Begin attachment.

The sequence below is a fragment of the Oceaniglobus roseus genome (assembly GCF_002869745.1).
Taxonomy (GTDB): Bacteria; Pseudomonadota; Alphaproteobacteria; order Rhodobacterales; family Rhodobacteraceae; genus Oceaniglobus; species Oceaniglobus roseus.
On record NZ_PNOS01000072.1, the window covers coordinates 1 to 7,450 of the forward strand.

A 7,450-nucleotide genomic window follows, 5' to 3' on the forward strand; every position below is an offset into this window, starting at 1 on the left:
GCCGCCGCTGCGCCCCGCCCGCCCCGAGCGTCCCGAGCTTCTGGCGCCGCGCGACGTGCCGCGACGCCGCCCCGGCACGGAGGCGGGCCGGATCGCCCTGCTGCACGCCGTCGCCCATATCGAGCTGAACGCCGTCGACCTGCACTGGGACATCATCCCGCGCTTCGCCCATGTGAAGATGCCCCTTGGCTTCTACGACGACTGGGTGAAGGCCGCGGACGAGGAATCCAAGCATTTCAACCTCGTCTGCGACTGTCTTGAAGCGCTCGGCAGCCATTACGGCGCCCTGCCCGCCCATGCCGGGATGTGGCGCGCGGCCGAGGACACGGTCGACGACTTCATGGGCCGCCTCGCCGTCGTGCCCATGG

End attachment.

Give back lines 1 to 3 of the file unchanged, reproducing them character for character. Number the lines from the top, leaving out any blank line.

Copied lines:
The sequence below is a fragment of the Oceaniglobus roseus genome (assembly GCF_002869745.1).
Taxonomy (GTDB): Bacteria; Pseudomonadota; Alphaproteobacteria; order Rhodobacterales; family Rhodobacteraceae; genus Oceaniglobus; species Oceaniglobus roseus.
On record NZ_PNOS01000072.1, the window covers coordinates 1 to 7,450 of the forward strand.